Florida Partnerships

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Formation of General Partnership
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Terms in this set (51)
1. Even if a written partnership agreement includes "This agreement does not create a partnership," there still can be a partnership.
2. The question is whether they are carrying on a for profit business as co-owners?
3. Joint tenancy, tenancy in common, tenancy by the entireties, joint property, common property, or part ownership DOES NOT, BY ITSELF, est. a partnership even if the co-owners share profits made by the use of the property.
4. Sharing gross returns IS NOT enough to est. a partnership.
1. The partnership agreement CANNOT ELIMINATE THE DUTY OF LOYALTY.
2. The partnership agreement CAN specify particular activities that do not count as violations (REASONABLE)
3. The partners can agree unanimously, after the fact, to authorize or ratify conduct that would otherwise be a duty-of-loyalty violation.
1. Obligation of Good Faith and Fair Dealing
2. The partnership agreement cannot eliminate the duty of good faith and fair dealing.
3. A partnership agreement may "prescribe the standards by which the performance of the obligation is to be measured" as long as the agreement is not manifestly unreasonable.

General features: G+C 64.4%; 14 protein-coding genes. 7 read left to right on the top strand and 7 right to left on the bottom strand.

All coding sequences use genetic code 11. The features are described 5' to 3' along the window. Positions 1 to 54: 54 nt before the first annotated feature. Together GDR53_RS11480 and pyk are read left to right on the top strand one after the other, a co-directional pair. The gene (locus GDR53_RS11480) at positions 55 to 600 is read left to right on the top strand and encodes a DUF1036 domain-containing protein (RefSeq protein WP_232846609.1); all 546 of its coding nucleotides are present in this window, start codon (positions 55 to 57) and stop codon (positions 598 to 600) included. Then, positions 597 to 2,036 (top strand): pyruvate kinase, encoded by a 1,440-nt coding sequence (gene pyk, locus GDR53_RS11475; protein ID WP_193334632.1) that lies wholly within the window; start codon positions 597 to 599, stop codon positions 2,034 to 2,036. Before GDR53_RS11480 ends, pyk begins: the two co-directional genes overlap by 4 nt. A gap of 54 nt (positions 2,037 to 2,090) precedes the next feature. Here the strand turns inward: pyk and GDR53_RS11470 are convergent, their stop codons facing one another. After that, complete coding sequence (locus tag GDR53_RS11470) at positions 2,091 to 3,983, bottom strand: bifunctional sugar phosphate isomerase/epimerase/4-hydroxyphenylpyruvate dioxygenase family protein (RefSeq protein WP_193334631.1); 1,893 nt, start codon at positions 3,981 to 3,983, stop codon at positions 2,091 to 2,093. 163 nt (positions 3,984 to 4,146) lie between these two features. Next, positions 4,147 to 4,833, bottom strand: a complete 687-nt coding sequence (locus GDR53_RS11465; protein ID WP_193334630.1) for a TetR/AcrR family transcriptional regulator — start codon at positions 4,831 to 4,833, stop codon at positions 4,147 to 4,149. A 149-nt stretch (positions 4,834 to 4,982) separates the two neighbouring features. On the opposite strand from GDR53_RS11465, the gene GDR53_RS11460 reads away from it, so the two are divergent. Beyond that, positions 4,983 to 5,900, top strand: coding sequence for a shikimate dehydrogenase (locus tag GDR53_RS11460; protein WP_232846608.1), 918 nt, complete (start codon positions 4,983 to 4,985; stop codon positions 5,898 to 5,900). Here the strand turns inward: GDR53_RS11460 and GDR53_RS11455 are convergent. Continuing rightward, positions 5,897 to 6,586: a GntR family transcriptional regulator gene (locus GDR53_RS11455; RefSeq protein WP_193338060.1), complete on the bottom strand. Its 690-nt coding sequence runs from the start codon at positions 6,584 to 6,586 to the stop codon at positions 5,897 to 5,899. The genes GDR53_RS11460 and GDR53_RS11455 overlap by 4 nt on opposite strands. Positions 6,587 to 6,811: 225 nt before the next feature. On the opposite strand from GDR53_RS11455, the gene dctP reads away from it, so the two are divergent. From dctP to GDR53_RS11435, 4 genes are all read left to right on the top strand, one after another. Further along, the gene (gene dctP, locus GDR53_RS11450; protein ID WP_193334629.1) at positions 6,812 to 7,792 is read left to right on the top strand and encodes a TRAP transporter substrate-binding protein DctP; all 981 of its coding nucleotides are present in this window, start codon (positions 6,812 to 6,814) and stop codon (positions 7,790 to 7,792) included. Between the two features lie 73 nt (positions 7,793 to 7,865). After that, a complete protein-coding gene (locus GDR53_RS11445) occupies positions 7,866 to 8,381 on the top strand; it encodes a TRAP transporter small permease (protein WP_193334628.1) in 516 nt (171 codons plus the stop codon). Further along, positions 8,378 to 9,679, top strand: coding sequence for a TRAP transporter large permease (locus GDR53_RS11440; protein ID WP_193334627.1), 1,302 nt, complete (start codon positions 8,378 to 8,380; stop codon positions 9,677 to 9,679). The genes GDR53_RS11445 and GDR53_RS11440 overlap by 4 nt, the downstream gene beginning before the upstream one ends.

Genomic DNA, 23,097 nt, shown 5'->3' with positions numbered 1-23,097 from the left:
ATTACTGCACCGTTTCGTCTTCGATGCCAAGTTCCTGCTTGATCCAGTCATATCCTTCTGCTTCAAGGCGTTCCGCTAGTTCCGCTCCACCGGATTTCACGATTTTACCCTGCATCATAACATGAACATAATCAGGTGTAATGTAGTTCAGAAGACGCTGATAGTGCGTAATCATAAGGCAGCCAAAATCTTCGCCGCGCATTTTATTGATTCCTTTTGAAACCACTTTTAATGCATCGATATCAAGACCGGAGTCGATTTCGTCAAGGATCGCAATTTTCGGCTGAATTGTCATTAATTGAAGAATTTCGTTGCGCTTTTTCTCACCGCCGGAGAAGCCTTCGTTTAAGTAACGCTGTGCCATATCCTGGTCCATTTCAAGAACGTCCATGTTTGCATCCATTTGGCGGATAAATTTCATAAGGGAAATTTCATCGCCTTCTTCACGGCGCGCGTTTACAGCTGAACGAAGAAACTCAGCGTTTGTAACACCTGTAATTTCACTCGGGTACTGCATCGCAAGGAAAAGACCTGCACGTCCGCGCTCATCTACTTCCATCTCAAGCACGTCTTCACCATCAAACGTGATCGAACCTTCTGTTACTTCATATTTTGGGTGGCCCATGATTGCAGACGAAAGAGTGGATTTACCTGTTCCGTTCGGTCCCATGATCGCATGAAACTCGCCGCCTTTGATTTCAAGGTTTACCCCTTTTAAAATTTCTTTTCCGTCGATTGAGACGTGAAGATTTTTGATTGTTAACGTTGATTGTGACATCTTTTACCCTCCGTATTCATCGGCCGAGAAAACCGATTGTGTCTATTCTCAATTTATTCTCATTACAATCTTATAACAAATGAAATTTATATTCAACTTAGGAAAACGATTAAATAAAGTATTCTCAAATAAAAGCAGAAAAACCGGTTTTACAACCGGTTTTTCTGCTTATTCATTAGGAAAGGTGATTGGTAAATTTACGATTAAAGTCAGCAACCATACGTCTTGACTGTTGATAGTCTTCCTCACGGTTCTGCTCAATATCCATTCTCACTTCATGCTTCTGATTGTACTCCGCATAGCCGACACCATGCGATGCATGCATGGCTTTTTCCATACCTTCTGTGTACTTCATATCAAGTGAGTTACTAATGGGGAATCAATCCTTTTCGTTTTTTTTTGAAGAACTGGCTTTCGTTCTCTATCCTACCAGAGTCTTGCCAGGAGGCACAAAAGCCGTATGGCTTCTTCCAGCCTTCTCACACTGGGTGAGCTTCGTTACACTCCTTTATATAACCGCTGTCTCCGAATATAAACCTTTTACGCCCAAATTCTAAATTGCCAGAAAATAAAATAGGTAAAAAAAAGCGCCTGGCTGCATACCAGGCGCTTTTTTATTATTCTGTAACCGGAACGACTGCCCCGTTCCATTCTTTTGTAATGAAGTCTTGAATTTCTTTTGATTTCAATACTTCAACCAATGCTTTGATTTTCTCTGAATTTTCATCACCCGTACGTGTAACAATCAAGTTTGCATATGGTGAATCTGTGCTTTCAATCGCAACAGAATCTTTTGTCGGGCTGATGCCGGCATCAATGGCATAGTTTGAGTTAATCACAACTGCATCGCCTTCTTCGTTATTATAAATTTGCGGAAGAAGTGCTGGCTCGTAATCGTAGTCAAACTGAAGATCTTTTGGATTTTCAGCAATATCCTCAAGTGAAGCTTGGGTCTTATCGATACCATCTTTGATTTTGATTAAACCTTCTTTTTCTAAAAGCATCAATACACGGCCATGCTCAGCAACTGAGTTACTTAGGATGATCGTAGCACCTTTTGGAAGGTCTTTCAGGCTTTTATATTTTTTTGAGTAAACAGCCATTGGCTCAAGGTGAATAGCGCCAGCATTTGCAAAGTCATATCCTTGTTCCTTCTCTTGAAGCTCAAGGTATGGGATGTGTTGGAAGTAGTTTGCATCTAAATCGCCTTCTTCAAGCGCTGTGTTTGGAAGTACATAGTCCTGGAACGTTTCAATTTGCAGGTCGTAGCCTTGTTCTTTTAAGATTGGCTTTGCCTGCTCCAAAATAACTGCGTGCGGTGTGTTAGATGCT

General Partnership Profits and Losses1. Without an agreement to the contrary, partners share profits and losses equally. 2. If the partnership agreement addressed how partners share PROFITS, the partners will share LOSSES proportionately. 3. Parties can change profit and loss sharing by agreement.Partnership AccountingPartners in a partnership are deemed to have capital accounts. Capital Accounts are accounts that the partnership keeps for each partner, reflecting money that they partners have contributed, gains they've received but haven't had distributed yet, and losses that have been assessed to them. A PARTNER CANNOT DEMAND A DISTRIBUTION OF PARTNERSHIP GAINS.Partnership Interest (Right to receive the partnership's profits)1. By default, a partner can unilaterally transfer their right to the partnership interest to a 3rd party. 2. By default, a partner cannot unilaterally transfer their management rights to a 3rd party.Charging OrderIs a lien on the partner's partnership interest.Partnership Property1. Property acquired in the name of the partnership is partnership property. 2. Property purchased with partnership assets or credit is presumed to be partnership property. 3. The "partnership interest" - that is, the right to receive distributions from the partnership - is INDIVIDUAL PROPERTY.Partnership PropertyBy default, a partner may use or possess partnership property only for the purpose of partnership business.New PartnersBy default, in order to become a new partner, ALL PARTNERS must APPROVE that person's partnership status.Management Rights1.By default, each partner gets AN EQUAL VOTE in the ordinary course of business in the partnership (Even if one partner contributes more initially) 2. A MAJORITY is sufficient to bind the partnership.Partnership ServicesA partner is not entitled to payment for services rendered during the ordinary operation of the partnership. Exception: A partner may be paid for winding up the partnership.Events Causing a Partner's Dissociation1. Partner who gives express will to the partnership to dissociate has dissociated. 2. The happening of an event specified in the partnership agreement. 3. The partners can expel a partner under the partnership agreement (if the agreement allows it). 4. The partner is expelled by the court. 5. The partner is expelled by all partners if remaining in the partnership with the partner would be against the law (unanimous vote of all the partners). 6. A partner's bankruptcy. 7. A partner dies. 8. A partner is declared incapable. 9. An entity that is a partner terminates existence.Dissociation Rights & PowersA partner has the power to dissociate from the partnership at any time, even if it is wrongful to do so. (Partner promises not to leave within 10 years - can leave but faces consequences of leaving prematurely). The partnership agreement cannot prevent a partner from dissociating from a partnership. The partnership agreement cannot prevent the partnership or a group of partners from seeking judicial expulsion of a partner.Wrongful DissociationIn an at-will partnership, any partner can leave at any time. Leaving is not wrongful. A partnership for a term is a partnership for a particular period of time/# of years. A partnership for an undertaking is a partnership for a period until the project is complete (particular purpose). A dissociation from a partnership for a term or undertaking is wrongful if: 1. Partner withdraws early from the partnership. 2. The partner is expelled by court order. 3. Partner is expelled because of bankruptcy. 4. The partner leaving is an entity that decides to terminate on its own.Wrongful Dissociation RemedyIf a partner wrongfully dissociates from a partnership, the partnership ordinarily recover damages. The partnership recovers costs suffered because of wrongful termination.Effects of Dissociation1. The dissociation of a partner does not cause automatic dissolution and winding up of a business. 2. A dissociated partner generally does not have the right to continue to manage the business. 3. If the partnership continues operating after a dissociation, it must by default buy out the interest of the dissociated partner within 120 days of a written demand for payment. 4. The partnership is valued as the GREATER of the value of its assets or the value of the business as a going concern.Wrongful DissociationA partner who wrongfully dissociates before the expiration of a definite term or the completion of a particular undertaking is not entitled to payment of any portion of the buy out price until the expiration of the term or completion of the undertaking, unless the partner establishes to the satisfaction of the court that earlier payment will not cause undue hardship to the business of the partnership. A deferred payment must be adequately secured and shall bear interest.Post-Dissociation ActionsAfter dissociating, a partner can still bind the partnership to a 3rd party if the 3rd party: 1. Reasonably believes the partner is still a partner. 2. Doesn't have actual notice. 3. Isn't deemed to have notice. LIMTED TO 1 YEAR AFTER DISSOCIATION.Authority of a Partner1. Authority is the power of partners to bind the partnership with respect to third parties. ~ Actual Authority - Each partner is an agent of the partnership for the purpose of its ordinary business. ~Apparent Authority - An act of a partner... for apparently carrying on in the ordinary course of partnership business or business of the kind carried on by the partnership, in the geographic area in which the partnership operates, binds the partnership unless the partner had no authority to act for the partnership in the particular matter and the person with whom the partner was dealing knew or had received a notification that the partner lacked authority. PROTECTS 3RD PARTIESApparent AuthorityA partner who has no actual authority but who does have apparent authority may still bind the partnership if acting within the ordinary scope of business of the partnership.Statements of AuthorityStatements of Authority are public documents filed with a state office. Partner may still have apparent authority because there is no ACTUAL NOTICE to the business owner the partner is purchasing from. State has notice (because of statement of authority) but the fact that the statement is filed with the state is not deemed to provide notice to all 3rd parties. Real estate is an exception because you expect people involved in real estate transactions to look in the title records.Partner NoticeIf a partner receives legal notice of a fact, the partnership is deemed to be on notice of that fact unless the partner is involved in fraud against the partnership.Partner TortsA partnership is liable for loss or injury caused by a partner acting in the ordinary course of business of the partnership or with authority of the partnership. If, in the course of the partnership's business, a partner receives money or property of a person who is not a partner, and the money or property is misapplied by a partner, the partnership is liable for the loss.Partner LiabilityPartners in a general partnership are liable for the obligations of the partnership. If partner dissociates from the partnership, the partner is liable for the debt incurred before the partner dissociated. A partner cannot just leave the debt.Recovery Against PartnersIn general, without the partner's consent, a creditor must pursue and exhaust remedies from the partnership before seeking a judgment against an individual partner. Common-sense Exception: A court grants permission to the judgment creditor to proceed against or otherwise levy or execute against the assets of a partner based on a finding that partnership assets subject to execution are clearly insufficient to satisfy the judgment, that exhaustion of partnership assets is excessively burdensome, or that the grant of permission is an appropriate exercise of the court's equitable powers.MergerA partnership may marge with another organization, such as another partnership or a limited partnership.Coverstion1. A partnership may convert to a limited partnership if 100% of the partners approve the conversion. 2. To complete the conversion, the partnership must file a statement with the state. 3.Liability for existing obligation of the partnership remains upon conversion to a limited partnership. 4. A former general partner may be liable for up to 90 days after the conversion when dealing with someone who things the partner is still a general partner.Dissolution - Partnership at WillAny dissociation will by default lead to dissolution, though the partners can agree to otherwise.Dissolution - Partnership for a Term or Undertaking1. The term expires or the undertaking is completed. 2. All partners can agree to dissolve. 3. After dissociation of a partner, more than 50% agree to dissolve.Dissolution - Any Partnership1. Some event in the agreement happens. 2. It would be illegal to continue the partnership. 3. Judicial decree upon application by a partner, proving economic reason of business frustrated. 4. Judicial decree on application by a transferee of someone's property interest.DissolutionOtherwise, the partnership continues and the dissociating partners must be "bought out". General Exception: All partners may agree that there will be a continuation of the business, which will stop dissolution.The Process of Winding Up1. Any partner (even if dissociated, but not wrongfully) or legal representative of the last surviving partner may wind up the partnership. 2. Any partner or legal representative may ask for judicial supervision of the winding up. 3. A person winding up a partnership's business may preserve the partnership business or property as a going concern for how long? reasonable amount of time - maximize money.The Process of Winding Up - Priority of Claims in Liquidation1st - Creditors 2nd - Partners Partners who are also creditors are treated as creditors with respect to their debts. They are paid when the other creditors are paid.Limited Liability Partnerships1. A form of general partnership that provides an individual partner protection against personal liability for certain partnership liabilities. 2.. The individual partner's liability depends on the scope of the state's LLP legislation. 3. Generally, partners in a LLP aren't responsible for another partner's debts, obligations, or liabilities resulting from negligence, malpractice, or misconduct. 4. LLP is specifically designed to limit malpractice claims against uninvolved partners. 5. Each partner is liable for debts and obligations created as a result of his own negligence, malpractice, or misconduct as well as negligence, malpractice, or misconduct by any person under that partner's direct supervision.Limited Liability Partnerships1. General Partners get Limited Liability Protection 2. Must file with The Department of the State 3. The name of the partnership must indicate its limited liability protection.Limited Partnership - Name1. Must contain the words LIMITED PARTNERSHIP or LIMITED or the abbreviations LTD or LP. 2. Cannot contain the phrase "Limited Liability Partnership" or the abbreviation "LLP".Types of Partners1. General Partners - Active in management of the business and liable (personally) for its debts. 2. Limited Partners - Passive (not taking an active role in the management of the business) and no liability for the debts of the Limited Partnership.Liability of Limited PartnersIf a limited partner participates in the management of the limited partnership, he is not/will not be liable for the partnership obligations.Becoming a Limited Partner1. By the partnership agreement. 2. Consent of ALL the parties. 3. MergerBecoming a General Partner1. By the partnership agreement. 2. Consent of ALL parties 3. MergerSharing of Profits & Losses - Limited Partnership1. Profits and losses of a limited partnership shall be allocated among the partners on the basis of the value, as stated in the required records when the limited partnership makes the allocations, of the contributions the limited partnership has received from each partner. 2. Partners can change this default rule. 3. By default, distributions are given to partners based on calculating what their contributions have been. 4. A partner doesn't have the right to receive a distribution upon dissociation.Derivation Actions1. A shareholder derivative suit is a lawsuit brought by a shareholder on behalf of a corporation against a third party. 2. In effect, the suing shareholder claims to be acting on behalf of the corporation, because the directors and management are failing to exercise their authority for the benefit of the company and all of its shareholders. This type of suit often arises when there is fraud, mismanagement, self-dealing and/or dishonesty which are being ignored by officers and the Board of Directors of a corporation. Partners is a limited partnership can bring derivative suits. FIRST, they need to make a demand on the partnership unless futile to do so.Limited Liability Limited Partnership1. A limited liability limited partnership is like a limited partnership, except the general partners have limited liability protection. General Partners have limited liability similar to shareholders of a corporation. 2.The difference between an LLLP and a traditional limited partnership lies in the general partner's liability for the debts and obligations of the limited partnership. In a traditional limited partnership the general partners are jointly and severally liable for its debts and obligations; limited partners are not liable for those debts and obligations beyond the amount of their capital contributions. In an LLLP, by having the limited partnership make an election under state law, the general partners are afforded limited liability for the debts and obligations of the limited partnership that arise during the period that the LLLP election is in place. Also, when the partners are sued personally, the assets inside the partnership are protected from being taken by the judgment creditor of a partner. This type of partnership also provides limited liability for the general partners of the limited liability partnership. This is unlike a limited partnership, where the general partners are jointly liable for all obligations of the partnership. 3. Must include the words Limited Liability Limited Partnership or the abbreviation LLLP.